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NFER Sept 2020

New Governance Handbook – What’s Changed?

August 17, 2017, 13:56 GMT+1
Read in 3 minutes
  • Schools can expect some changes following the publication of this year’s Governance Handbook – so what’s new?
  • It’s now structured around six key features
New Governance Handbook – What’s Changed?

In January this year, an updated version of the Department for Education’s Governance Handbook was published on the UK government’s website alongside a new competency framework for governors. The handbook outlines good practice in governance in all school and academy contexts, and is recommended reading for everyone involved in the governance of maintained schools and academies, plus those that support them.

The terminology relating to governance has become much more complex as more schools move into multi-academy arrangements. We therefore now see references to ‘boards’ instead of ‘governors’, and to ‘executive leaders’ rather than ‘headteachers’ or ‘principals’, which makes for some clunky phraseology at times.

New competencies

The main difference you’ll notice with the new handbook is that it’s now structured around six key features of effective governance that align with the competencies in the new framework:

  • STRATEGIC LEADERSHIP that sets and champions vision, ethos and strategy
  • ACCOUNTABILITY that drives educational standards and financial
  • PEOPLE with the right skills, experience, qualities and capacity
  • STRUCTURES that reinforce clearly defined roles and responsibilities
  • COMPLIANCE with statutory and contractual requirements
  • EVALUATION to monitor and improve the quality and impact of governance.

The National Schools Commissioner, Sir David Carter, has emphasised that this competency framework isn’t a checklist, and certainly not a hurdle to be overcome before someone can be recruited as a governor. Instead, it’s intended as a tool that can be adapted to the context of different schools and governance arrangements. It outlines the skills and experience that those responsible for governance should be working towards, and provides a framework to support their training and development.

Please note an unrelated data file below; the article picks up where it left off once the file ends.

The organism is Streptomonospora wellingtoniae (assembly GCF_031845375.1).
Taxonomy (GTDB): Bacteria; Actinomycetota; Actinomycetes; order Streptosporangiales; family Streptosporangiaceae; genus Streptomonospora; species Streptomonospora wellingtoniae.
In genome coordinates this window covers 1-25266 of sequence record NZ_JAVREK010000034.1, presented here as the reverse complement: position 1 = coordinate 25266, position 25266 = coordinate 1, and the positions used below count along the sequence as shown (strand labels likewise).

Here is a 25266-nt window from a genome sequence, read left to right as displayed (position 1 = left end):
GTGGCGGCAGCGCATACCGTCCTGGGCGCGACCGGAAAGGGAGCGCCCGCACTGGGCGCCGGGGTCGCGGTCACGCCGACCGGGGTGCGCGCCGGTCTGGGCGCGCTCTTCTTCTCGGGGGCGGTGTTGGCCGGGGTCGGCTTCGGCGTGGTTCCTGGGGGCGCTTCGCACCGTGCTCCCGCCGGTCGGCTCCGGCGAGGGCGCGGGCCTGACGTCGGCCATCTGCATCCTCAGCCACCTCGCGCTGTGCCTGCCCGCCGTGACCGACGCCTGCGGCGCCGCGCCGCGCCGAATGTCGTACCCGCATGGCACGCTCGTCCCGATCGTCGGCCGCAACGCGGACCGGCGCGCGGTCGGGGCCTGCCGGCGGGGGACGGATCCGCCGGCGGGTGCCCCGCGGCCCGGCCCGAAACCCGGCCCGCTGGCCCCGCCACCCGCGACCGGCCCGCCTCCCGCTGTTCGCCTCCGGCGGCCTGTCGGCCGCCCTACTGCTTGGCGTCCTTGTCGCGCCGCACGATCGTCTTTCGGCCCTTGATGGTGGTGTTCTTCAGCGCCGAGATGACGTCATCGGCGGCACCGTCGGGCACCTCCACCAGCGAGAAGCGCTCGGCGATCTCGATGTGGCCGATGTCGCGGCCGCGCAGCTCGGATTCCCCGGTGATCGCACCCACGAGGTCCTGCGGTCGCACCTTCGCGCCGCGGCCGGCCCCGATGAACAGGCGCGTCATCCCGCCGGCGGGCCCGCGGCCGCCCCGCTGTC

A bit of a turnaround

Another change is that the handbook now references the need for diversity on boards, emphasising that “Boards should be alert to the risk of becoming dominated by one particular mindset or strand of opinion.” It goes on to cite the contribution of parent governors, stating that “The board as a whole should take steps to understand what parents think, while acknowledging that anyone on the board who is a parent themselves has valuable knowledge and perspectives about the school(s) to bring to bear in discussions and decisions” – which is a bit of a turnaround from the government’s proposal last year to remove the requirement for academies to have parent governors.

Other key changes to note include an expanded section 2.2 that highlights the board as the key accountable decision-maker in the organisation, plus a reminder in section 4.1.2 of a recent statutory change that now requires all maintained school governors to have an enhanced criminal records certificate from the Disclosure and Barring Service. There’s also renewed emphasis on the role of the chair in ensuring board effectiveness, and further emphasis on the need for boards to have an effective clerk or ‘governance professional’.

Ruth Agnew is a National Leader of Governance, chair of a maintained primary school and director of RMA Governance, which provides governor training and consultancy services across North West England; for more details, visit or follow @ruthagnew

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